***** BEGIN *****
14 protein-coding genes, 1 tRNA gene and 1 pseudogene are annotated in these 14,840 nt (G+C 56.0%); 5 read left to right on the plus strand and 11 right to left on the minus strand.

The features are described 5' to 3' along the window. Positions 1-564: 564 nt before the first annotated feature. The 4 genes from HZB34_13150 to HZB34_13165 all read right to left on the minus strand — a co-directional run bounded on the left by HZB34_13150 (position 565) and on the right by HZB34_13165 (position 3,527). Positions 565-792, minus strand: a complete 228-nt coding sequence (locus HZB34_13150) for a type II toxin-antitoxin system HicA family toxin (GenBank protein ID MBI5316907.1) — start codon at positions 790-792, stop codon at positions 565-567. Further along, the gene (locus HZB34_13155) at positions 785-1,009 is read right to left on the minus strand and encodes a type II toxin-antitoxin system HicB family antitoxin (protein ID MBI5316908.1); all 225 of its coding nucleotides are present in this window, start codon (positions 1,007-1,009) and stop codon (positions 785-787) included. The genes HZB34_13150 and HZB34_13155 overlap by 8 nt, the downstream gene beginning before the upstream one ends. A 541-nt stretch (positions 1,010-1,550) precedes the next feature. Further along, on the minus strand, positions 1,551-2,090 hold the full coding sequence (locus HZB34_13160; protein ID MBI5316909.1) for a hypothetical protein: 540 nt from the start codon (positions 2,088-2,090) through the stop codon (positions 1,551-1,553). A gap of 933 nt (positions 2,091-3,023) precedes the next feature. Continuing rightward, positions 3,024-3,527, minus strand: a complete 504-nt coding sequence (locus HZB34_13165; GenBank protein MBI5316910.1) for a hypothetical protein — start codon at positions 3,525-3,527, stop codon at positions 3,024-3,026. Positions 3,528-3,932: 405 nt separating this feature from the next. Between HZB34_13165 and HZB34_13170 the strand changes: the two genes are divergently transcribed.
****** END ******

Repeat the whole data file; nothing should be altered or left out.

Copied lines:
14 protein-coding genes, 1 tRNA gene and 1 pseudogene are annotated in these 14,840 nt (G+C 56.0%); 5 read left to right on the plus strand and 11 right to left on the minus strand.

The features are described 5' to 3' along the window. Positions 1-564: 564 nt before the first annotated feature. The 4 genes from HZB34_13150 to HZB34_13165 all read right to left on the minus strand — a co-directional run bounded on the left by HZB34_13150 (position 565) and on the right by HZB34_13165 (position 3,527). Positions 565-792, minus strand: a complete 228-nt coding sequence (locus HZB34_13150) for a type II toxin-antitoxin system HicA family toxin (GenBank protein ID MBI5316907.1) — start codon at positions 790-792, stop codon at positions 565-567. Further along, the gene (locus HZB34_13155) at positions 785-1,009 is read right to left on the minus strand and encodes a type II toxin-antitoxin system HicB family antitoxin (protein ID MBI5316908.1); all 225 of its coding nucleotides are present in this window, start codon (positions 1,007-1,009) and stop codon (positions 785-787) included. The genes HZB34_13150 and HZB34_13155 overlap by 8 nt, the downstream gene beginning before the upstream one ends. A 541-nt stretch (positions 1,010-1,550) precedes the next feature. Further along, on the minus strand, positions 1,551-2,090 hold the full coding sequence (locus HZB34_13160; protein ID MBI5316909.1) for a hypothetical protein: 540 nt from the start codon (positions 2,088-2,090) through the stop codon (positions 1,551-1,553). A gap of 933 nt (positions 2,091-3,023) precedes the next feature. Continuing rightward, positions 3,024-3,527, minus strand: a complete 504-nt coding sequence (locus HZB34_13165; GenBank protein MBI5316910.1) for a hypothetical protein — start codon at positions 3,525-3,527, stop codon at positions 3,024-3,026. Positions 3,528-3,932: 405 nt separating this feature from the next. Between HZB34_13165 and HZB34_13170 the strand changes: the two genes are divergently transcribed.